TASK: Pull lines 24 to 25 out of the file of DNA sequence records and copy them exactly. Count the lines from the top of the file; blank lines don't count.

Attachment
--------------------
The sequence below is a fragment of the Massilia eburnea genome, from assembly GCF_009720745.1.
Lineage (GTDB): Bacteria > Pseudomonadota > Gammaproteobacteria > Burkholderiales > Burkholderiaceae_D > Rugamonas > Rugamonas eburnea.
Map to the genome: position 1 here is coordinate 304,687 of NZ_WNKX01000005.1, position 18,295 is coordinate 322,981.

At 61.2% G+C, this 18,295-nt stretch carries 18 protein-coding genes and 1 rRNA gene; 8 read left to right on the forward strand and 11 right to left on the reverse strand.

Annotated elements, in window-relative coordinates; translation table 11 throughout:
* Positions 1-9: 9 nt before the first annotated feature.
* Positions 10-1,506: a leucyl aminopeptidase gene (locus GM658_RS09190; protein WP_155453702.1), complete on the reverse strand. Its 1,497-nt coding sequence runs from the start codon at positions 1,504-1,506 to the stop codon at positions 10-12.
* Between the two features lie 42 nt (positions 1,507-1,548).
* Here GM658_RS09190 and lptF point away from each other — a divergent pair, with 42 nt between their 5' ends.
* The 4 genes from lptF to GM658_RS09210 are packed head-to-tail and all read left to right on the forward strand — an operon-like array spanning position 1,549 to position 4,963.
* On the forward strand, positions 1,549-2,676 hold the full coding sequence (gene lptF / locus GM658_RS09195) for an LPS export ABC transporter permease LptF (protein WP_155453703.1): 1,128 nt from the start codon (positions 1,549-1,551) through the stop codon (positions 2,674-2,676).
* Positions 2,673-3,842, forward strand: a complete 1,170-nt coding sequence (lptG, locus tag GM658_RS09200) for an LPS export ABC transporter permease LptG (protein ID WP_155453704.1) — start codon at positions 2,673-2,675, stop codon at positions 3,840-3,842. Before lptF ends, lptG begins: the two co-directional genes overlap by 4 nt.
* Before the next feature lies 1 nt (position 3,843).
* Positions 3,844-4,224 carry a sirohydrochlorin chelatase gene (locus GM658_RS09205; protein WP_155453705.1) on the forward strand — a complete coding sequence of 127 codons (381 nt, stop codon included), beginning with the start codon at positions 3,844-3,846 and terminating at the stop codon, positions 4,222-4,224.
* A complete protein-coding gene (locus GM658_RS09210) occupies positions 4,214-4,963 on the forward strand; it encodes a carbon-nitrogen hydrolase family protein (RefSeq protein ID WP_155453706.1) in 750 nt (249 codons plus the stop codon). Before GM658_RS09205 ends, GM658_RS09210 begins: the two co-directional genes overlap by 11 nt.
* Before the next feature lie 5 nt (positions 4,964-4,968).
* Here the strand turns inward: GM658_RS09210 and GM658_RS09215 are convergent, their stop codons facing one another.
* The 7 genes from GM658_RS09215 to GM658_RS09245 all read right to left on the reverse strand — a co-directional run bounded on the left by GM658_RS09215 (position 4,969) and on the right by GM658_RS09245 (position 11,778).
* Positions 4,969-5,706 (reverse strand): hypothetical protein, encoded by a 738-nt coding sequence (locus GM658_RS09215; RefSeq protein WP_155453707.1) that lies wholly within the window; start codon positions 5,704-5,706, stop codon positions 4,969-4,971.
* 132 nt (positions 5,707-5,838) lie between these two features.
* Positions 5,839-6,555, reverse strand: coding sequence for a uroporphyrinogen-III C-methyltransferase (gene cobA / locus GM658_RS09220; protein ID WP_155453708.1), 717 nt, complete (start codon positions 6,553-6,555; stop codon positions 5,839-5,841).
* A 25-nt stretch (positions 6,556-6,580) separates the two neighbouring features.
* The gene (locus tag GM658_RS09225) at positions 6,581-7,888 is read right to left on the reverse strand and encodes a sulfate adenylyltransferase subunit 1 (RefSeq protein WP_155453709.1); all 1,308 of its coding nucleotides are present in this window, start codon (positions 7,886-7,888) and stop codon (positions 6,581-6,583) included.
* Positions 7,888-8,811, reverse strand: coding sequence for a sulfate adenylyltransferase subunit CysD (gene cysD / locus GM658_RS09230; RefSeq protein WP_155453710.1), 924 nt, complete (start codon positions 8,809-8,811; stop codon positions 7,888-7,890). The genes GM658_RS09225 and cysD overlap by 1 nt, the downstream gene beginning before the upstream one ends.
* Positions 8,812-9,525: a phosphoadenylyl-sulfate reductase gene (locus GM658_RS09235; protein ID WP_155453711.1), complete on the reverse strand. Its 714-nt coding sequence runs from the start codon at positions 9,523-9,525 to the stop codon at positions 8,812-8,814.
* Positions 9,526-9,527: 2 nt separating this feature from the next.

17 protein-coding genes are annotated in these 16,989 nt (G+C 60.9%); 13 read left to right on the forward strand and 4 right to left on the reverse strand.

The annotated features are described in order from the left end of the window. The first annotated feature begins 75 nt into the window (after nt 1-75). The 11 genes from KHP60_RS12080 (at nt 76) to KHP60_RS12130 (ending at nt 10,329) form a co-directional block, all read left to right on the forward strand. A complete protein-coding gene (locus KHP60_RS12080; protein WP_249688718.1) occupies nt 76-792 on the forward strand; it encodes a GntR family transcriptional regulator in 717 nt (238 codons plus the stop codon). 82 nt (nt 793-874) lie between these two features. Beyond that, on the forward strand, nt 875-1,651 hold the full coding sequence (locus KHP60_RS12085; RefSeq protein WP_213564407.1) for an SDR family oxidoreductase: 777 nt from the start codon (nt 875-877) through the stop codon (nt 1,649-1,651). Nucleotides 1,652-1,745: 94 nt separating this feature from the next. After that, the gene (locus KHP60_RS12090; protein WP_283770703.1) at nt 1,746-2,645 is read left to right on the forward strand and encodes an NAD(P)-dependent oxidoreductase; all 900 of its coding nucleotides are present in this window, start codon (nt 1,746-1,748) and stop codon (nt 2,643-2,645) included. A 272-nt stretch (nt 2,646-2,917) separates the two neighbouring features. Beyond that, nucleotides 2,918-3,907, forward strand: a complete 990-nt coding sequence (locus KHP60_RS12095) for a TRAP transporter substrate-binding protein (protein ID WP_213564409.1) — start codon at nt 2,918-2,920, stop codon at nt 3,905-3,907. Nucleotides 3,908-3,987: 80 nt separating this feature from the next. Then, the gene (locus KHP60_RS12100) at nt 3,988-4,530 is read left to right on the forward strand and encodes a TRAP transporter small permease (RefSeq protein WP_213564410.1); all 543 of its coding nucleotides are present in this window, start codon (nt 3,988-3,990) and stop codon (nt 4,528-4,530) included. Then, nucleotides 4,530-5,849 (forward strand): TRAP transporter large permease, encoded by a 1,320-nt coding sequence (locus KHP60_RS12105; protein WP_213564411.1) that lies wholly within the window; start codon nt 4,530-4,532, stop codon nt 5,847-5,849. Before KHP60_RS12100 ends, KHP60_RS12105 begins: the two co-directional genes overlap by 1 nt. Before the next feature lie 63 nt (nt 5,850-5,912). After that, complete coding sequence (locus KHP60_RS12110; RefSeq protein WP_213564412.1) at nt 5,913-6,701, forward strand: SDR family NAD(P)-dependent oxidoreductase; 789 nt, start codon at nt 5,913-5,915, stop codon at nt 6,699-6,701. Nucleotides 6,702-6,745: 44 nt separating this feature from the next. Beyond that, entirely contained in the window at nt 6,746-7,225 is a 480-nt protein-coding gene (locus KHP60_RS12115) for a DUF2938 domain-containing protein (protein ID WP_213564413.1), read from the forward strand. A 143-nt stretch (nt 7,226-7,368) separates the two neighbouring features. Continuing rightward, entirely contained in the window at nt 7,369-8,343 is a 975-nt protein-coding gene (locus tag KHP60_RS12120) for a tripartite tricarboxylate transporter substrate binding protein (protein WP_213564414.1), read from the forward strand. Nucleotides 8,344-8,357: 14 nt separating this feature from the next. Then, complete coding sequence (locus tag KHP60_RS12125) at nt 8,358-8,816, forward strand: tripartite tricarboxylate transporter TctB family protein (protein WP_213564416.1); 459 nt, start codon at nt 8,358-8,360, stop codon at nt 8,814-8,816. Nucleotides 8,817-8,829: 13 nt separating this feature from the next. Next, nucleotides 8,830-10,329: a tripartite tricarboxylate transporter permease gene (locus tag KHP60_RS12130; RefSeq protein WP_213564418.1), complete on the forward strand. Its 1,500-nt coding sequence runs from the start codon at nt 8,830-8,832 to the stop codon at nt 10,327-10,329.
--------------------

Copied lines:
* Positions 7,888-8,811, reverse strand: coding sequence for a sulfate adenylyltransferase subunit CysD (gene cysD / locus GM658_RS09230; RefSeq protein WP_155453710.1), 924 nt, complete (start codon positions 8,809-8,811; stop codon positions 7,888-7,890). The genes GM658_RS09225 and cysD overlap by 1 nt, the downstream gene beginning before the upstream one ends.
* Positions 8,812-9,525: a phosphoadenylyl-sulfate reductase gene (locus GM658_RS09235; protein ID WP_155453711.1), complete on the reverse strand. Its 714-nt coding sequence runs from the start codon at positions 9,523-9,525 to the stop codon at positions 8,812-8,814.